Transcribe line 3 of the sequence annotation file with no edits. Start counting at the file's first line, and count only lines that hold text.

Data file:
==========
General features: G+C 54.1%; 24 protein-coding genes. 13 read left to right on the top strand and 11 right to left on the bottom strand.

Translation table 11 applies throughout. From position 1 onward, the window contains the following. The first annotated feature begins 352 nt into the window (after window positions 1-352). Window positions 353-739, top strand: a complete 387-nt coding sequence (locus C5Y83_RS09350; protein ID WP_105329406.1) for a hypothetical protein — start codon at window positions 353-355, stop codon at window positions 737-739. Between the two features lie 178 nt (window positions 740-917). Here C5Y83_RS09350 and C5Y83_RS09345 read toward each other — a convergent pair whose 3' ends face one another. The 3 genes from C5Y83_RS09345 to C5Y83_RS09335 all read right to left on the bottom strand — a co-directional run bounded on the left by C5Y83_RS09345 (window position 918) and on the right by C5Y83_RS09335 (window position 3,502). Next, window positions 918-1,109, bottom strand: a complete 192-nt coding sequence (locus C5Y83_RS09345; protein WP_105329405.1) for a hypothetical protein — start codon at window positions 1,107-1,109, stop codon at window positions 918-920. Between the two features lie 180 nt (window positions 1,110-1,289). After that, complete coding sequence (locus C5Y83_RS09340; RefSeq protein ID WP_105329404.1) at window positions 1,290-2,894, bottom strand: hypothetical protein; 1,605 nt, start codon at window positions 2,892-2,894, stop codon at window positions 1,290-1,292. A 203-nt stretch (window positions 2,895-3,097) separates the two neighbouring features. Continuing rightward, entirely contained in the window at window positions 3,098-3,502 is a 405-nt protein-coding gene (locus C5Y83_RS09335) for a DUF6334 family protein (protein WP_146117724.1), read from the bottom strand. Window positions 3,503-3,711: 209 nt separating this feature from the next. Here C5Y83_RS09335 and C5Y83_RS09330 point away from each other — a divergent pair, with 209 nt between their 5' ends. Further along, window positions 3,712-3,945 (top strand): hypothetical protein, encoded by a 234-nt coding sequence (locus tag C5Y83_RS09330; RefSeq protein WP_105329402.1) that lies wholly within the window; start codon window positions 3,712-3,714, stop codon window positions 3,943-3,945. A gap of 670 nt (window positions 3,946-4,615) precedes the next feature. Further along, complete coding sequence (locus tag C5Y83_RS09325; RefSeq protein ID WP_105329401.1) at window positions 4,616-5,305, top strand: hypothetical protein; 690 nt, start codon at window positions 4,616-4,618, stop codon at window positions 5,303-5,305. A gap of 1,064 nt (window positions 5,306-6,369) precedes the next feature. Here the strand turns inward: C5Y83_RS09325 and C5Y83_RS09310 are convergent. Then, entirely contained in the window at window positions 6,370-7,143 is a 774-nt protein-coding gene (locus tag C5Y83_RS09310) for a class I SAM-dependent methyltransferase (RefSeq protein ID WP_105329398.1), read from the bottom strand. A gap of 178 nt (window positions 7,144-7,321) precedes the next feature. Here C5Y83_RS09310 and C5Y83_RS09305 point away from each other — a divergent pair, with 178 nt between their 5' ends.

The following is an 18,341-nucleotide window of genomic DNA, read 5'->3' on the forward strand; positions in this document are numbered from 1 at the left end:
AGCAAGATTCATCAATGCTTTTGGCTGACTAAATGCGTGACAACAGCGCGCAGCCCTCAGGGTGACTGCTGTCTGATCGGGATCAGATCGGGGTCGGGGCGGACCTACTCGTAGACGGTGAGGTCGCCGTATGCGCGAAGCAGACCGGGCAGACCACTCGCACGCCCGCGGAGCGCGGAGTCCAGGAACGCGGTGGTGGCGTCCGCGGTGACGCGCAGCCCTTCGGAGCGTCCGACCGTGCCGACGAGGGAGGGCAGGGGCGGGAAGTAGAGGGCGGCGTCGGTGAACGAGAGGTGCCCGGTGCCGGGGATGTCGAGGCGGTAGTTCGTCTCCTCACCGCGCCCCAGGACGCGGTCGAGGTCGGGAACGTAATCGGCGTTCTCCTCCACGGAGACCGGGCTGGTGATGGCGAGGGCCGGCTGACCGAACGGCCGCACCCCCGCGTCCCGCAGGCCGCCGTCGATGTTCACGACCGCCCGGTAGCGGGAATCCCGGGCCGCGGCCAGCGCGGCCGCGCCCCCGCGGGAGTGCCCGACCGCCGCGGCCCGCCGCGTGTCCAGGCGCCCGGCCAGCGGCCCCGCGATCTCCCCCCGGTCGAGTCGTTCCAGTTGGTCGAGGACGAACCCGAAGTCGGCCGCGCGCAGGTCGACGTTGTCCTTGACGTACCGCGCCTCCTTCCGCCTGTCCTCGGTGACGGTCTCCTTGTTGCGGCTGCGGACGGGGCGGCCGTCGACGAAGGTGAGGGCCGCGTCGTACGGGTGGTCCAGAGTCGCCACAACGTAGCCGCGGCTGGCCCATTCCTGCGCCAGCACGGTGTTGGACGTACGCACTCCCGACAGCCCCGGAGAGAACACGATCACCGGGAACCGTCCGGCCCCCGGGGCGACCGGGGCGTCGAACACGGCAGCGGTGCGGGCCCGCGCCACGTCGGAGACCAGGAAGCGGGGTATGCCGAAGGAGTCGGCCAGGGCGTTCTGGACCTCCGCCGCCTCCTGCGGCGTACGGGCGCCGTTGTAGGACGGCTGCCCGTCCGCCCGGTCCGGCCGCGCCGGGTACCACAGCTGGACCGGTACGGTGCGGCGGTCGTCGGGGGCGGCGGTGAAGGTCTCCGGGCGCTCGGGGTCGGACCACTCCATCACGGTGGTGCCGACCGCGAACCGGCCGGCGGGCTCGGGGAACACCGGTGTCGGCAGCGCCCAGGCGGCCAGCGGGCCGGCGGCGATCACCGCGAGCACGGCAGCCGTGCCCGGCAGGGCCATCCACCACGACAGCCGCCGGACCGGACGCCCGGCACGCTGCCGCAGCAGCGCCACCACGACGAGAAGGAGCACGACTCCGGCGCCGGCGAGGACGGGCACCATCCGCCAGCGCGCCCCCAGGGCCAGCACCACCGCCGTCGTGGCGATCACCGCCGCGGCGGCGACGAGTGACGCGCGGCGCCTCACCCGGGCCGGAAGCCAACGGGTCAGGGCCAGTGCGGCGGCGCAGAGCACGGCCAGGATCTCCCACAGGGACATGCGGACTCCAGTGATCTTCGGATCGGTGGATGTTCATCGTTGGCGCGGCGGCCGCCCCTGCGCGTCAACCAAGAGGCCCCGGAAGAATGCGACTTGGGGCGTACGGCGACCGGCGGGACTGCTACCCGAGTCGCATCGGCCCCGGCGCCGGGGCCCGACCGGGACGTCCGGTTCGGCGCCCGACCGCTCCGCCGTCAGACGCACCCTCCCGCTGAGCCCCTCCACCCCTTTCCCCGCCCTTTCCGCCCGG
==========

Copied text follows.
The following is an 18,341-nucleotide window of genomic DNA, read 5'->3' on the forward strand; positions in this document are numbered from 1 at the left end: